As scientists study approaches to best sustain a fusion reactor, a team led by Oak Ridge National Laboratory investigated injecting shattered argon pellets into a super-hot plasma, when needed, to protect the reactor’s interior wall from high-energy runaway electrons.
A technology developed at the ORNL and scaled up by Vertimass LLC to convert ethanol into fuels suitable for aviation, shipping and other heavy-duty applications can be price-competitive with conventional fuels
Oak Ridge National Laboratory will give college students the chance to practice cybersecurity skills in a real-world setting as a host of the Department of Energy’s fifth collegiate CyberForce Competition on Nov. 16. The event brings together student teams from across the country to compete at 10 of DOE’s national laboratories.
Researchers at the Department of Energy’s Oak Ridge National Laboratory have received five 2019 R&D 100 Awards, increasing the lab’s total to 221 since the award’s inception in 1963.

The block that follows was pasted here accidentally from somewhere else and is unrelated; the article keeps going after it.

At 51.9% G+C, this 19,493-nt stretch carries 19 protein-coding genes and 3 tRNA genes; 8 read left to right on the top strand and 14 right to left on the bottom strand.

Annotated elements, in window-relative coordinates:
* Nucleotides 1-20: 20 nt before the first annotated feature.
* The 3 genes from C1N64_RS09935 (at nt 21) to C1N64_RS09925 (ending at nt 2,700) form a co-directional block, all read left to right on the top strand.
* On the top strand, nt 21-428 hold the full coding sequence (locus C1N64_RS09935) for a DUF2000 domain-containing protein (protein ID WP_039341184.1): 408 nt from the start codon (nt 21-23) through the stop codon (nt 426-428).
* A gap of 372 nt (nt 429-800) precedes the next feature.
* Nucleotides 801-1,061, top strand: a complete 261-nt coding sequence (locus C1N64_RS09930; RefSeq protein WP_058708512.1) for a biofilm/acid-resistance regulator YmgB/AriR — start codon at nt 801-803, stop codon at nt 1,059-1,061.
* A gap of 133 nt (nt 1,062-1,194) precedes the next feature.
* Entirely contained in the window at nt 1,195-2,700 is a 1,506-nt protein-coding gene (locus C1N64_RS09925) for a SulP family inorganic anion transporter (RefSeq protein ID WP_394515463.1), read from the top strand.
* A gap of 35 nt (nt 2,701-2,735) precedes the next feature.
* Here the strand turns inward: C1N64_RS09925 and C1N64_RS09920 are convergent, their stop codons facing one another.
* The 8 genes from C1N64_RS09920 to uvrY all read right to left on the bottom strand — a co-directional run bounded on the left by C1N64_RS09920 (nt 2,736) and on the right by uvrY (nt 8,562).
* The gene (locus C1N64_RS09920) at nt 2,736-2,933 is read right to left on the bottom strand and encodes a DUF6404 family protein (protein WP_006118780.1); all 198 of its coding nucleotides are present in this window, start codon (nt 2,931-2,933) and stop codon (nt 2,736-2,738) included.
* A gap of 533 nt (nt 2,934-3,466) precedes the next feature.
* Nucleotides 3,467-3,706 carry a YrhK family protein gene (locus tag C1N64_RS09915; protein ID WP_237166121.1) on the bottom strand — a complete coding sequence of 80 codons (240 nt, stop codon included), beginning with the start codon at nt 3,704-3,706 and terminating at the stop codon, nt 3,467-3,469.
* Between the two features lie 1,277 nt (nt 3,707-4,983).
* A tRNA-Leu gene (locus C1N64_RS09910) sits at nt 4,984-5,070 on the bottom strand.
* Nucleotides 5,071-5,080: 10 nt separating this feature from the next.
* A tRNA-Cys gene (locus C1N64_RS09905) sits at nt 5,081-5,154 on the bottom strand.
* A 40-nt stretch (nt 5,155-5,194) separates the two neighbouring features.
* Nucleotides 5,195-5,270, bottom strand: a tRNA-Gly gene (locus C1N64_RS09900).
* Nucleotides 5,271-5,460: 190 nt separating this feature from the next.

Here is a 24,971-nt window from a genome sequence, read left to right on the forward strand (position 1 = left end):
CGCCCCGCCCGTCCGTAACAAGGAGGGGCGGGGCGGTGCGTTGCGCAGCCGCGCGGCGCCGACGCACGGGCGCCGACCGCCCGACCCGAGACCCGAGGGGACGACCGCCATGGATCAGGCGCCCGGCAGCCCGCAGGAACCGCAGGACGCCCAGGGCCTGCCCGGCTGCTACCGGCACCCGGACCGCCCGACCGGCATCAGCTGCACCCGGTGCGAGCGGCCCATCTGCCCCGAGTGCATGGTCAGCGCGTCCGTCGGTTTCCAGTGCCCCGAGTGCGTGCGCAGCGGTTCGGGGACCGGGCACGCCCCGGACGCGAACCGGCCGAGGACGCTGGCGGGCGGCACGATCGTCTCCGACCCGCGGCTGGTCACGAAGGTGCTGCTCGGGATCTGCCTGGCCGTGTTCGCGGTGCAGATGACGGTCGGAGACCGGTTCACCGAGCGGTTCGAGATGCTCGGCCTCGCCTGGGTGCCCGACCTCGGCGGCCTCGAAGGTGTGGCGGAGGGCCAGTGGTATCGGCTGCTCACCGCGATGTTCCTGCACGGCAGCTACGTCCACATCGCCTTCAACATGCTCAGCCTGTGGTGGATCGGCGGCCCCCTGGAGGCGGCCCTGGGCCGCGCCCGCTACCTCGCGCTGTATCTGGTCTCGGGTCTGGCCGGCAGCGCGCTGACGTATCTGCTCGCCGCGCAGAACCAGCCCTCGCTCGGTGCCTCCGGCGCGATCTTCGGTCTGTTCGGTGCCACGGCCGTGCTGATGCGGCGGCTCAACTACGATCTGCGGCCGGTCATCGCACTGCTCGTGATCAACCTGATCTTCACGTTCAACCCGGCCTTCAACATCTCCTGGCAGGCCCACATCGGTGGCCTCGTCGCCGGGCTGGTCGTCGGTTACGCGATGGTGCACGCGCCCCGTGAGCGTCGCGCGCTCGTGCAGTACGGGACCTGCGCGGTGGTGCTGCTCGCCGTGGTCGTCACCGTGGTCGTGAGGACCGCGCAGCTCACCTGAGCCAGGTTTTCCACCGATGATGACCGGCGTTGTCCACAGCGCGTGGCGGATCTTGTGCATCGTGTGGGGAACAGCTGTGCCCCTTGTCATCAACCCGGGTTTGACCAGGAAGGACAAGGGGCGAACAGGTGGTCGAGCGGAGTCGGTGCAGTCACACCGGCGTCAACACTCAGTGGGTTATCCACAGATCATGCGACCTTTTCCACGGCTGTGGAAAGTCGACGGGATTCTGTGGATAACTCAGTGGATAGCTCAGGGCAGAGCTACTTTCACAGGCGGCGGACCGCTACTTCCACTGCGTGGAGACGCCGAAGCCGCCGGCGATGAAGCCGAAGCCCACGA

The U.S. Department of Energy announced funding for 12 projects with private industry to enable collaboration with DOE national laboratories on overcoming challenges in fusion energy development.
Three researchers at Oak Ridge National Laboratory will lead or participate in collaborative research projects aimed at harnessing the power of quantum mechanics to advance a range of technologies including computing, fiber optics and network communication.
Electro-Active Technologies, Inc., of Knoxville, Tenn., has exclusively licensed two biorefinery technologies invented and patented by the startup’s co-founders while working at the Department of Energy’s Oak Ridge National Laboratory. The technologies work as a system that converts organic waste into renewable hydrogen gas for use as a biofuel.
Using additive manufacturing, scientists experimenting with tungsten at Oak Ridge National Laboratory hope to unlock new potential of the high-performance heat-transferring material used to protect components from the plasma inside a fusion reactor. Fusion requires hydrogen isotopes to reach millions of degrees.
A team of scientists led by Oak Ridge National Laboratory have discovered the specific gene that controls an important symbiotic relationship between plants and soil fungi, and successfully facilitated the symbiosis in a plant that typically resists it.